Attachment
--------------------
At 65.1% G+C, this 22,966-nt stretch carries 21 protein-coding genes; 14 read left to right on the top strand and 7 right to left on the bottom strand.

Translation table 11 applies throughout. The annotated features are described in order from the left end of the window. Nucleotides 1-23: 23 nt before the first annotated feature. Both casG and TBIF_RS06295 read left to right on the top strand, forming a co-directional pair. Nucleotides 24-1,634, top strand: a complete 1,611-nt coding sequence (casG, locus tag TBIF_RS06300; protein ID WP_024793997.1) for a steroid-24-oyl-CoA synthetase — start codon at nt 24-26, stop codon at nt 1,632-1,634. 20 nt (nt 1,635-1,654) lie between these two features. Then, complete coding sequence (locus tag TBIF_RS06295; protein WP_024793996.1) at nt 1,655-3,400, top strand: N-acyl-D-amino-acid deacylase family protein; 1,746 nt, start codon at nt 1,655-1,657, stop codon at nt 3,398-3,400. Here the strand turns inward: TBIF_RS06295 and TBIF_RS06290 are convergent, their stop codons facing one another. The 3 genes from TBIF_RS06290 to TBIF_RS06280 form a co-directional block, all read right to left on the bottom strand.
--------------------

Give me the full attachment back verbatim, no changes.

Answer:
At 65.1% G+C, this 22,966-nt stretch carries 21 protein-coding genes; 14 read left to right on the top strand and 7 right to left on the bottom strand.

Translation table 11 applies throughout. The annotated features are described in order from the left end of the window. Nucleotides 1-23: 23 nt before the first annotated feature. Both casG and TBIF_RS06295 read left to right on the top strand, forming a co-directional pair. Nucleotides 24-1,634, top strand: a complete 1,611-nt coding sequence (casG, locus tag TBIF_RS06300; protein ID WP_024793997.1) for a steroid-24-oyl-CoA synthetase — start codon at nt 24-26, stop codon at nt 1,632-1,634. 20 nt (nt 1,635-1,654) lie between these two features. Then, complete coding sequence (locus tag TBIF_RS06295; protein WP_024793996.1) at nt 1,655-3,400, top strand: N-acyl-D-amino-acid deacylase family protein; 1,746 nt, start codon at nt 1,655-1,657, stop codon at nt 3,398-3,400. Here the strand turns inward: TBIF_RS06295 and TBIF_RS06290 are convergent, their stop codons facing one another. The 3 genes from TBIF_RS06290 to TBIF_RS06280 form a co-directional block, all read right to left on the bottom strand.